DUBAI // The new dedicated human trafficking court in Dubai will not only speed up cases but also provide an environment in which victims feel safe to give evidence, experts said yesterday.
In the four years since the introduction of human-trafficking law some of the often complex cases have lingered in the court system.
Dr Saeed al Ghufli, the coordinator of the National Committee to Combat Human Trafficking, said the new court in Dubai could "add value" to anti-trafficking efforts.
"The committee has dealt with the problem of cases that take a bit long," he said yesterday. "We are encouraging the courts and the public prosecution to speed up the human-trafficking cases."
Although he stressed that cases should be as swift as possible, Dr al Ghufli said they should also not be rushed in a way that would undermine the judicial process or harm the victims.
"We encourage a speed-up of the process, but only when it will not have a negative impact on the rights of the victims," he said. "They need to feel confident and ready for the case."
While welcoming the idea of a specialised court, Dr al Ghufli also said the committee, established in 2007, does not interfere with the judicial process.
"We were happy with this initiative," Dr al Ghufli said. "But we believe in judicial independence, so how each court system wants to deal with it is up to them."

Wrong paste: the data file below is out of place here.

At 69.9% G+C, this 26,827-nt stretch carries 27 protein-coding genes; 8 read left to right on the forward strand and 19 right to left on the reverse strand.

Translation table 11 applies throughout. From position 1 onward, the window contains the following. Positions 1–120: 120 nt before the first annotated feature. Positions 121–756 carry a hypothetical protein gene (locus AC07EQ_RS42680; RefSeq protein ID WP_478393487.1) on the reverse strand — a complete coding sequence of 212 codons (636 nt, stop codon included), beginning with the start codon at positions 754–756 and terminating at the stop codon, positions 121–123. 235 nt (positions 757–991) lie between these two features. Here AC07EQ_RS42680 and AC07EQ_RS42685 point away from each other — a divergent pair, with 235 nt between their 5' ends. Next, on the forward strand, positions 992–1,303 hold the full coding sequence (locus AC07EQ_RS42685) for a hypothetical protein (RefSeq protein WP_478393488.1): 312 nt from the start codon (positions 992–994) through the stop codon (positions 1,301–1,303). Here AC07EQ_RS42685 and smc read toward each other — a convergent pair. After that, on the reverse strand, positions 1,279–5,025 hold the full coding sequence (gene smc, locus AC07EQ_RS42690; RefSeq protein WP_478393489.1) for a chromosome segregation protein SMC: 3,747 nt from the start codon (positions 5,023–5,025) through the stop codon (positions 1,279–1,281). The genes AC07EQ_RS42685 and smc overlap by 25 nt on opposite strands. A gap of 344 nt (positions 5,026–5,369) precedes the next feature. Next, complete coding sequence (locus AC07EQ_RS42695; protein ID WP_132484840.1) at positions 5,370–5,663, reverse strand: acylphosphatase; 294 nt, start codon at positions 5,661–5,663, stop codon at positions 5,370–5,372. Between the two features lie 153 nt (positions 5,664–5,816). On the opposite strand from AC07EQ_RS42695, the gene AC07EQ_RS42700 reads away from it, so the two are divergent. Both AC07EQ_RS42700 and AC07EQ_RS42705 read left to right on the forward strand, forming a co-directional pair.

During the investigations, and while the cases are being heard, many trafficking victims are cared for at the Dubai Foundation for Women and Children.
Ewaa Shelter in Abu Dhabi is the only other shelter where victims are provided with aid and rehabilitation, and from where they are generally repatriated to their home countries.
Dr Azhar Abuali, the Dubai Foundation's director of care and rehabilitation, said a separate trafficking court was something her organisation had advocated.
"This will have a significant impact in the healing process and help victims when they are testifying," she said. "Ultimately they want justice and it takes a lot of strength to face the perpetrator in court, to stand up and tell your story in all honesty. This court could give them the strength to do that."
That the judge will be specialised in presiding over trafficking cases will help to create an environment more conducive to protecting victims' rights, while ensuring a fair trial, Dr Abuali said.
"We are very excited and believe this is a positive accomplishment," she said. "At the end, what matters is protecting the victims' rights and serving justice."
Last year the Dubai Foundation provided shelter for 33 trafficking victims, including women in their thirties and girls as young as 12.
The Ewaa Shelter cared for at least 38 trafficking victims, most of whom were forced into prostitution.
Ewaa is expected to open two more shelters soon in Sharjah and Ras al Khaimah.